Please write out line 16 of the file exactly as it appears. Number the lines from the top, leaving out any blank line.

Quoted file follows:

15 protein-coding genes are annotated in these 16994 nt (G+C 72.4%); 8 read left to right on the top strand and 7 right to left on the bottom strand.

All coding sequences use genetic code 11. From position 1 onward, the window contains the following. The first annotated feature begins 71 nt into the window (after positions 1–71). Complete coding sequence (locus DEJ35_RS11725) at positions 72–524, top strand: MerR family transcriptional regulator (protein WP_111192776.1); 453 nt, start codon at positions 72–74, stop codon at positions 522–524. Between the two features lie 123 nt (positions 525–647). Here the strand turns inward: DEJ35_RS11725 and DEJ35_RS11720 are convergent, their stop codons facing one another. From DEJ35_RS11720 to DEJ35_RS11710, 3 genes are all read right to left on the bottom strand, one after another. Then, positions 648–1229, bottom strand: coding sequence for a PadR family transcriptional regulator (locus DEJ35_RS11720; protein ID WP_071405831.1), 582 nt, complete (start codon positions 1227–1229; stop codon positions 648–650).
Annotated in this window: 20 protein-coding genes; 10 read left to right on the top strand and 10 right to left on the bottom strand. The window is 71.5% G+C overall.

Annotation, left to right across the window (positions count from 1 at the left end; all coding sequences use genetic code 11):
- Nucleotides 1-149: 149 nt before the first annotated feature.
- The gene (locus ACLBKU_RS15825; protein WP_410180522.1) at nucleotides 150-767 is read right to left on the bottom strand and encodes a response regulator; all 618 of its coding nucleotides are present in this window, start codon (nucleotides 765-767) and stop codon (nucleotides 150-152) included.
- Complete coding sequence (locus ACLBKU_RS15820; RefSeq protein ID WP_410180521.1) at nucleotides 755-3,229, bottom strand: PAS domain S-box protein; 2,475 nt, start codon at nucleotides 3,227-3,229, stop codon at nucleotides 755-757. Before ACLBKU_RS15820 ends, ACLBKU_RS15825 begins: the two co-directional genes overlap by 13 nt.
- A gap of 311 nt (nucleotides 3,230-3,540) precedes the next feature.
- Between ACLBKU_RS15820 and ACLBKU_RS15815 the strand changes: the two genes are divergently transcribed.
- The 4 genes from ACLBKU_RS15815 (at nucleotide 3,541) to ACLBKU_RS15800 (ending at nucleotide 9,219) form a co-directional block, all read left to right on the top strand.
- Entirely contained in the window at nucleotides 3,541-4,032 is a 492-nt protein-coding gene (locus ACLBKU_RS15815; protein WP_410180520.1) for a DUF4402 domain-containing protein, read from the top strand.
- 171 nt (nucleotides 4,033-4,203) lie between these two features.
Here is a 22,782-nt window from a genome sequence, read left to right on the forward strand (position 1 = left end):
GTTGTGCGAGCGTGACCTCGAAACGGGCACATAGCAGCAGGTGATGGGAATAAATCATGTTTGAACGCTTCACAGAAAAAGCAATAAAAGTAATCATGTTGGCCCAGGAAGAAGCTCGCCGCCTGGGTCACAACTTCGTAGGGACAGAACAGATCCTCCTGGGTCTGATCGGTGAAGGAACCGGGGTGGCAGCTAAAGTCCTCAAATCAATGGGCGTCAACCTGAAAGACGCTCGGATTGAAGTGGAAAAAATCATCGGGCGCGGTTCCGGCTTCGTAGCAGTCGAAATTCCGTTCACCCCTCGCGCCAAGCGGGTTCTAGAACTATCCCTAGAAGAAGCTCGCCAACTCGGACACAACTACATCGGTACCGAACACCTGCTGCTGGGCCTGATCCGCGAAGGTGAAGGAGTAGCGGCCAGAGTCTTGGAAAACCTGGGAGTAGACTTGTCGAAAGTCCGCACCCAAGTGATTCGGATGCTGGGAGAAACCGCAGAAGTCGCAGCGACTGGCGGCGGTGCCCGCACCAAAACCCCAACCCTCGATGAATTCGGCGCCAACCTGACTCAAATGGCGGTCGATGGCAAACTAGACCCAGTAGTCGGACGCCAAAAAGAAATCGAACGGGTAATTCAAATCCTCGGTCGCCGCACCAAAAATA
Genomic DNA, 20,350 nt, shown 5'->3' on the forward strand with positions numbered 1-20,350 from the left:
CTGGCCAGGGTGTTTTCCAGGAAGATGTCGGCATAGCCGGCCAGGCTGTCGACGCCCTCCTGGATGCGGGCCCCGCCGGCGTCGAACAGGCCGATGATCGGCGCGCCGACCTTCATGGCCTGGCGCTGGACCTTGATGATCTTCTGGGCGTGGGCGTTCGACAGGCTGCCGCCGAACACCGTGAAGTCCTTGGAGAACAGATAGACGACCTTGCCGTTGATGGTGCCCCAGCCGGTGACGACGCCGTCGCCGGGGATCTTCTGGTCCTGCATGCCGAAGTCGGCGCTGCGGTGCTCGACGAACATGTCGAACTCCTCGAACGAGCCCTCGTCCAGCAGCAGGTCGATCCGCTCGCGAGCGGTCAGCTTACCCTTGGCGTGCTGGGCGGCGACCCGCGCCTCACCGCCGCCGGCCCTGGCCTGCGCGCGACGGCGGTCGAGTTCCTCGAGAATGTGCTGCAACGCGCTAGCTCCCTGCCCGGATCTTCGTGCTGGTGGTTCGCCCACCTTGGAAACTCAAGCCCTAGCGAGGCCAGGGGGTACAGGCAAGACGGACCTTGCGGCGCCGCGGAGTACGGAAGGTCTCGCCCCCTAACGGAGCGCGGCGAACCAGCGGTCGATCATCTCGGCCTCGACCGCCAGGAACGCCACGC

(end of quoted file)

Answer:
CTGGCCAGGGTGTTTTCCAGGAAGATGTCGGCATAGCCGGCCAGGCTGTCGACGCCCTCCTGGATGCGGGCCCCGCCGGCGTCGAACAGGCCGATGATCGGCGCGCCGACCTTCATGGCCTGGCGCTGGACCTTGATGATCTTCTGGGCGTGGGCGTTCGACAGGCTGCCGCCGAACACCGTGAAGTCCTTGGAGAACAGATAGACGACCTTGCCGTTGATGGTGCCCCAGCCGGTGACGACGCCGTCGCCGGGGATCTTCTGGTCCTGCATGCCGAAGTCGGCGCTGCGGTGCTCGACGAACATGTCGAACTCCTCGAACGAGCCCTCGTCCAGCAGCAGGTCGATCCGCTCGCGAGCGGTCAGCTTACCCTTGGCGTGCTGGGCGGCGACCCGCGCCTCACCGCCGCCGGCCCTGGCCTGCGCGCGACGGCGGTCGAGTTCCTCGAGAATGTGCTGCAACGCGCTAGCTCCCTGCCCGGATCTTCGTGCTGGTGGTTCGCCCACCTTGGAAACTCAAGCCCTAGCGAGGCCAGGGGGTACAGGCAAGACGGACCTTGCGGCGCCGCGGAGTACGGAAGGTCTCGCCCCCTAACGGAGCGCGGCGAACCAGCGGTCGATCATCTCGGCCTCGACCGCCAGGAACGCCACGC